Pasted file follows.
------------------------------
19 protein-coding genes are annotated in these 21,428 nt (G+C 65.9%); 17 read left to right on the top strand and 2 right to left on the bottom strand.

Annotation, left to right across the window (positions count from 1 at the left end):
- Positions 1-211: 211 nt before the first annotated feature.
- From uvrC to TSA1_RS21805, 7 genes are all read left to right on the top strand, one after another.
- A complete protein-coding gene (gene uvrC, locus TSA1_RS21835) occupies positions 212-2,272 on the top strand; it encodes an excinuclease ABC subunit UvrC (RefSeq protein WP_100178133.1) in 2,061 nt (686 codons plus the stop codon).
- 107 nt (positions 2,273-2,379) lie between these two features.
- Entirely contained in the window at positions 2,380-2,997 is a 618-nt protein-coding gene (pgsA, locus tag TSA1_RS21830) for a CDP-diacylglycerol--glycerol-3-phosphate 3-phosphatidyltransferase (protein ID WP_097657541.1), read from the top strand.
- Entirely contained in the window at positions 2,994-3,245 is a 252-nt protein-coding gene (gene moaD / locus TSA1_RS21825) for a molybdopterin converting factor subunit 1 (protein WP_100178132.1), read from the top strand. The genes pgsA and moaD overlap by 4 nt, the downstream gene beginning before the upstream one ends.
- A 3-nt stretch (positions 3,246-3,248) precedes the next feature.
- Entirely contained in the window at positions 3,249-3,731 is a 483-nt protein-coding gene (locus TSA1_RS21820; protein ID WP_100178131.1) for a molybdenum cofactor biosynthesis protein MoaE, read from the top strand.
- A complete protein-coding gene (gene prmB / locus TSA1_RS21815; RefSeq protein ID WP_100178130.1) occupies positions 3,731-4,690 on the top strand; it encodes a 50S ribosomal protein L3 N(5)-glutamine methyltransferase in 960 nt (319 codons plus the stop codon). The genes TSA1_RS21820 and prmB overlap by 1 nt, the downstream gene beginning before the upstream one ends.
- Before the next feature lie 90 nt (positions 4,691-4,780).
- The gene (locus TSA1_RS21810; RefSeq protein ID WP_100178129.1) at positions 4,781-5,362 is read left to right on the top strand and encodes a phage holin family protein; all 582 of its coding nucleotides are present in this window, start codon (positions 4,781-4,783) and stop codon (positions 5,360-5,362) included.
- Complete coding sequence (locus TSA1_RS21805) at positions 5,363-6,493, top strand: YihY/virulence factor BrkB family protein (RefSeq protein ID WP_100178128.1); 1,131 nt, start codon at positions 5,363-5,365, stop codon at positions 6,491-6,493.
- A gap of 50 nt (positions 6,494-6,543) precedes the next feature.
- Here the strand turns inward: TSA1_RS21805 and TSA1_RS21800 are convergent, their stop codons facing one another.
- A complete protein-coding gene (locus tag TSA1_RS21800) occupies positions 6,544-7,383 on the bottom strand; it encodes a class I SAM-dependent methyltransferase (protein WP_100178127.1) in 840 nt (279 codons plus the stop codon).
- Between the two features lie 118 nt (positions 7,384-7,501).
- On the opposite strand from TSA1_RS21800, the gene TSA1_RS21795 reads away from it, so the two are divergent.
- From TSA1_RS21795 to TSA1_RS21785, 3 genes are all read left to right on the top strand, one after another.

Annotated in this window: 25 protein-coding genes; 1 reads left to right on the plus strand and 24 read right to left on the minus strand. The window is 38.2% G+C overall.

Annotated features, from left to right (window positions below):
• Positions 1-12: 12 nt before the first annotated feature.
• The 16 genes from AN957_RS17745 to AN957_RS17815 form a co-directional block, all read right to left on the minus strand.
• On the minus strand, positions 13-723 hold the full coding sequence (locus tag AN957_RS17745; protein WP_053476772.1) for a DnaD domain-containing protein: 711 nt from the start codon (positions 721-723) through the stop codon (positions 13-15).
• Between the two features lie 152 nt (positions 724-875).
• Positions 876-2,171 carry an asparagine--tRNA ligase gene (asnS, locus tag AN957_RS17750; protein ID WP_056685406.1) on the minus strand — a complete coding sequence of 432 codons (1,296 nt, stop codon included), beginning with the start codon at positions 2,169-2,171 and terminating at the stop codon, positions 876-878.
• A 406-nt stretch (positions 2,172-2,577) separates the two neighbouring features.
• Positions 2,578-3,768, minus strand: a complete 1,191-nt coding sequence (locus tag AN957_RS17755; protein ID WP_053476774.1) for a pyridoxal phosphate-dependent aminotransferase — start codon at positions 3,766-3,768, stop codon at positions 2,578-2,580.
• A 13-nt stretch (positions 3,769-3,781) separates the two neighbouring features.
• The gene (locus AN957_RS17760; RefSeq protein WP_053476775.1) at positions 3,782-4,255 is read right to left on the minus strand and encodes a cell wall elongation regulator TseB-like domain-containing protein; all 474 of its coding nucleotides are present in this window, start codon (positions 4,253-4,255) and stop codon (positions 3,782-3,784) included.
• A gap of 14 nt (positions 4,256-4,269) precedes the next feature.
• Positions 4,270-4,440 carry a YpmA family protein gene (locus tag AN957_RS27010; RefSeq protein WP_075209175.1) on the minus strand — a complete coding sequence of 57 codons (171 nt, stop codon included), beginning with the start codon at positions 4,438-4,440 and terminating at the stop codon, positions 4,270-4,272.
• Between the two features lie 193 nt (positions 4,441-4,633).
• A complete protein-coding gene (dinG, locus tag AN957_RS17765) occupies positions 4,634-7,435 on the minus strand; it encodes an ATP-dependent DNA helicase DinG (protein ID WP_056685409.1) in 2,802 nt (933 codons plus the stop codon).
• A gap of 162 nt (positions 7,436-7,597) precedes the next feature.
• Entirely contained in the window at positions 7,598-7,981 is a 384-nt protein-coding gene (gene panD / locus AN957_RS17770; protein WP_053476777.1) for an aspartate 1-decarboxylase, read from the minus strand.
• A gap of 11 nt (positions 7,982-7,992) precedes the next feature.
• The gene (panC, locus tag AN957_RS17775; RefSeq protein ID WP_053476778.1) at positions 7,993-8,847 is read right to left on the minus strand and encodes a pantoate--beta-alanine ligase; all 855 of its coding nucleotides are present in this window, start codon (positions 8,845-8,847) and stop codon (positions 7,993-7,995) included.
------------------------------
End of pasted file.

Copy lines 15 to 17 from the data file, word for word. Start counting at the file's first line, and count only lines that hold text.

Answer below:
- A gap of 50 nt (positions 6,494-6,543) precedes the next feature.
- Here the strand turns inward: TSA1_RS21805 and TSA1_RS21800 are convergent, their stop codons facing one another.
- A complete protein-coding gene (locus tag TSA1_RS21800) occupies positions 6,544-7,383 on the bottom strand; it encodes a class I SAM-dependent methyltransferase (protein WP_100178127.1) in 840 nt (279 codons plus the stop codon).